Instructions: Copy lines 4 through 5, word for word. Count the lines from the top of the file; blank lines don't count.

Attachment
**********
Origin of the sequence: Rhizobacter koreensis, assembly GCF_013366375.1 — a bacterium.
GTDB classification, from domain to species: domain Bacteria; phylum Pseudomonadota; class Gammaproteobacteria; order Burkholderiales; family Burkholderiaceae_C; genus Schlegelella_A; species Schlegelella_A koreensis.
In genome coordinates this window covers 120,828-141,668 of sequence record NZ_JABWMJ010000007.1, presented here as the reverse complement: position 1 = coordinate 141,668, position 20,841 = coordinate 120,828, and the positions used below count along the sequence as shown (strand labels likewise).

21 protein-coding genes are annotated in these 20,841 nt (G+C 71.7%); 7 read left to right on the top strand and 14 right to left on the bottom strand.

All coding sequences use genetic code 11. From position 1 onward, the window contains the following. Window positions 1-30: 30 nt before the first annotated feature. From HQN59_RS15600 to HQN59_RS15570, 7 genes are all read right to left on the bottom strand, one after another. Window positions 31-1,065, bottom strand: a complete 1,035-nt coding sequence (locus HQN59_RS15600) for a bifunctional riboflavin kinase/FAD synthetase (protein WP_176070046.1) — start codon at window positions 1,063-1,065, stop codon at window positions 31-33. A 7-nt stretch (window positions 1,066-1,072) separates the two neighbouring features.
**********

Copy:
21 protein-coding genes are annotated in these 20,841 nt (G+C 71.7%); 7 read left to right on the top strand and 14 right to left on the bottom strand.

All coding sequences use genetic code 11. From position 1 onward, the window contains the following. Window positions 1-30: 30 nt before the first annotated feature. From HQN59_RS15600 to HQN59_RS15570, 7 genes are all read right to left on the bottom strand, one after another. Window positions 31-1,065, bottom strand: a complete 1,035-nt coding sequence (locus HQN59_RS15600) for a bifunctional riboflavin kinase/FAD synthetase (protein WP_176070046.1) — start codon at window positions 1,063-1,065, stop codon at window positions 31-33. A 7-nt stretch (window positions 1,066-1,072) separates the two neighbouring features.